...War on Terror      When we think about major threats to our national security, what comes first to our mind? Nuclear Proliferation, Rogue States (a term applied by some international theorists to states considered threatening to the world's peace.), and most importantly Global Terrorism.      Terrorism can be defined as attempts to scare people into taking certain actions. By threatening to kill innocent people, terrorists hope national leaders will meet their demands. When they kill or cause destruction, terrorists want people to be afraid of future violence. Terrorists want to use this fear in order to achieve their goals.      War on Terror refers to the words used by Former President George W. Bush on September 20 2001 after a deadly terrorist attack on the United States. This attack left a scar on the minds of people around the world.  Today, I am going to talk to you about certain things regarding the War on Terrorism that you might not have heard of.      We know that a terrorist group called Al-Qaeda caused the attacks on 9/11 and the mastermind behind this event was a person named Osama Bin Laden. But what do we know about this mastermind? Why did he plan the attack on the United States?  First I will start by telling you about Osama and certain events that occurred in the Middle East.       Osama Bin Laden was born in Saudi Arabia and he grew up with hatred towards The United States and Western Culture. He hated the United States for several reasons.......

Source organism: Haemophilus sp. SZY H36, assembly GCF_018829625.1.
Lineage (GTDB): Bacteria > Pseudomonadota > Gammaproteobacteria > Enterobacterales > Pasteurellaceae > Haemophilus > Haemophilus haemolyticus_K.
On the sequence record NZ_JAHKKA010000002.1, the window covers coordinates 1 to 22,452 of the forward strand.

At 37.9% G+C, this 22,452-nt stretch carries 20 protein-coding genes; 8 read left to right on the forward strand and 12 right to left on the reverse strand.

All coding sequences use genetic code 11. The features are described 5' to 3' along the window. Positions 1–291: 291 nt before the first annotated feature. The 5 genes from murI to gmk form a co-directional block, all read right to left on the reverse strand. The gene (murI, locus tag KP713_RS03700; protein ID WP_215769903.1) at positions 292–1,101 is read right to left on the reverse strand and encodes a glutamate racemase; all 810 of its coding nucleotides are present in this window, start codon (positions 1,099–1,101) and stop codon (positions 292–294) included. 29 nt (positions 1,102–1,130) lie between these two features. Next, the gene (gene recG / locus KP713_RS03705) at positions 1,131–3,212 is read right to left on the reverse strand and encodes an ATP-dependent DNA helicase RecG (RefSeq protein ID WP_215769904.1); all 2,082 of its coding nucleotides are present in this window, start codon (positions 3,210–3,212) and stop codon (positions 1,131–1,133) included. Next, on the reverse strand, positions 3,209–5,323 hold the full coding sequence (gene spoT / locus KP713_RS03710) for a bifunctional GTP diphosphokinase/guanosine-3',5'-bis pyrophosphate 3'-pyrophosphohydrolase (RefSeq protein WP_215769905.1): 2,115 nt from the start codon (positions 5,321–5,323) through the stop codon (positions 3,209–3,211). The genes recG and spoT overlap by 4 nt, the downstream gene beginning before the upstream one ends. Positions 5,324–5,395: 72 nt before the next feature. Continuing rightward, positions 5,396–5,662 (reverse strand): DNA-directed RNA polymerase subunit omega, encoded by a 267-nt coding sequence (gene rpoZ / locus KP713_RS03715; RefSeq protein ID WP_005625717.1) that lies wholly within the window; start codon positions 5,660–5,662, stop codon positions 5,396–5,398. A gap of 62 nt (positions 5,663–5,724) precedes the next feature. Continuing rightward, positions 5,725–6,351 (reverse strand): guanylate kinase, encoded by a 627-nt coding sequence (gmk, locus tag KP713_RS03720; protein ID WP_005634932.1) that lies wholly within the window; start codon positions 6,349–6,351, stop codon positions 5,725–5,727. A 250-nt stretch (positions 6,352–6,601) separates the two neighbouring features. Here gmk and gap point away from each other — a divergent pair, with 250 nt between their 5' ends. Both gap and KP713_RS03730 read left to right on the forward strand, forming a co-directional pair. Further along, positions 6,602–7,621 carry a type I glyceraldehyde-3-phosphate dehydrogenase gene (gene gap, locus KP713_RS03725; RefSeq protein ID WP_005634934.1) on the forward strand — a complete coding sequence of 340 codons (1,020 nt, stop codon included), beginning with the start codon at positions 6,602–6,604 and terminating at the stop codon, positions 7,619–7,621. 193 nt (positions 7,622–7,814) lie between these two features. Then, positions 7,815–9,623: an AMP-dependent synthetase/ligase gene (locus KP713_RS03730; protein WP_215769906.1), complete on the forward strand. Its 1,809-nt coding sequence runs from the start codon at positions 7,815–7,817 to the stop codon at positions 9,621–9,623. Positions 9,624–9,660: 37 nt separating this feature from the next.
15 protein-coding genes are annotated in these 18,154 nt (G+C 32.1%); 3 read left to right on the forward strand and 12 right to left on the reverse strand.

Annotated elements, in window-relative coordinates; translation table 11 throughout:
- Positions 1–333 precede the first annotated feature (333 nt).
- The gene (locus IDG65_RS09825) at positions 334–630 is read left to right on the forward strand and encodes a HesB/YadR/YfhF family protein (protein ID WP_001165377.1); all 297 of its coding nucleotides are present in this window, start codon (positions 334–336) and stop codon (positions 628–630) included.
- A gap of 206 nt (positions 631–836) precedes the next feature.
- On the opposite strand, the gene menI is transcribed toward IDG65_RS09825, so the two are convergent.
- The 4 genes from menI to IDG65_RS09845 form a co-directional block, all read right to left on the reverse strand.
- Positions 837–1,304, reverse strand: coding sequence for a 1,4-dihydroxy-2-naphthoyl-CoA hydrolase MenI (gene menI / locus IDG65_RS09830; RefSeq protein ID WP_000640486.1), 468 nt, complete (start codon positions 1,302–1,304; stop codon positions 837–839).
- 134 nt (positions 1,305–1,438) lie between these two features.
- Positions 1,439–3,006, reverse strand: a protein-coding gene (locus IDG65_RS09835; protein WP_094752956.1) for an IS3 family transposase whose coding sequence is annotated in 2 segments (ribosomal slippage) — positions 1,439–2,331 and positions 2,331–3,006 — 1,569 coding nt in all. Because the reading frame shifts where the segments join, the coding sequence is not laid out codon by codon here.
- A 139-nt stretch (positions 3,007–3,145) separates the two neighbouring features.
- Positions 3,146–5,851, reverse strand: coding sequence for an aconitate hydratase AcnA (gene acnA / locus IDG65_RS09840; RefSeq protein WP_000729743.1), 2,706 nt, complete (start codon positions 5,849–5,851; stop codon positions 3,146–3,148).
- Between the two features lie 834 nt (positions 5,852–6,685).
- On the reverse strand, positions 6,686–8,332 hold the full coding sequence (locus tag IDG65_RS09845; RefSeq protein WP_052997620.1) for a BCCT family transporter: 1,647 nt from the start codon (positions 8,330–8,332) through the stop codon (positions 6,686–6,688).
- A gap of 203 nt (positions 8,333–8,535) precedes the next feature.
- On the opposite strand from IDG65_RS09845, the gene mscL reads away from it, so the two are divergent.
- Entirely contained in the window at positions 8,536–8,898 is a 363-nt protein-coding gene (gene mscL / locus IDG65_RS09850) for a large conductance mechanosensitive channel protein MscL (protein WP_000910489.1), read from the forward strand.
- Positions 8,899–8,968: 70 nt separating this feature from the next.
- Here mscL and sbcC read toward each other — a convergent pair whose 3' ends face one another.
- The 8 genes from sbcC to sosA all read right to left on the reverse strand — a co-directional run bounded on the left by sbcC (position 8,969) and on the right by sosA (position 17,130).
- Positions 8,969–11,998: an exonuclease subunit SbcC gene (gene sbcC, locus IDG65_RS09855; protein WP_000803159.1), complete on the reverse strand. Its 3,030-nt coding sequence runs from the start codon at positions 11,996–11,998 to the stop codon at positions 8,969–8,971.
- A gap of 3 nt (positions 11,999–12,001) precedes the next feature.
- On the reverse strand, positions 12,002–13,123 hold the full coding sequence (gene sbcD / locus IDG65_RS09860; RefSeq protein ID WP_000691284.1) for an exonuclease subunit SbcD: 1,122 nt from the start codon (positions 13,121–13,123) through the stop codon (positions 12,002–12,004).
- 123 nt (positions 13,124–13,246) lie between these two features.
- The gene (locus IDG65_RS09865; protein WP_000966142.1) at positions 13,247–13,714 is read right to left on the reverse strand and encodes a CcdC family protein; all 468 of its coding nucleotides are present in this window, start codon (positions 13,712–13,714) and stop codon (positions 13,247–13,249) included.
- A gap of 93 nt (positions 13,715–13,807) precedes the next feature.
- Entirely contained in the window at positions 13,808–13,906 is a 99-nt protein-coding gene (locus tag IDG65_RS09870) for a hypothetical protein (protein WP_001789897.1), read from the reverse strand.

Words: 769 - Pages: 4

War on Terror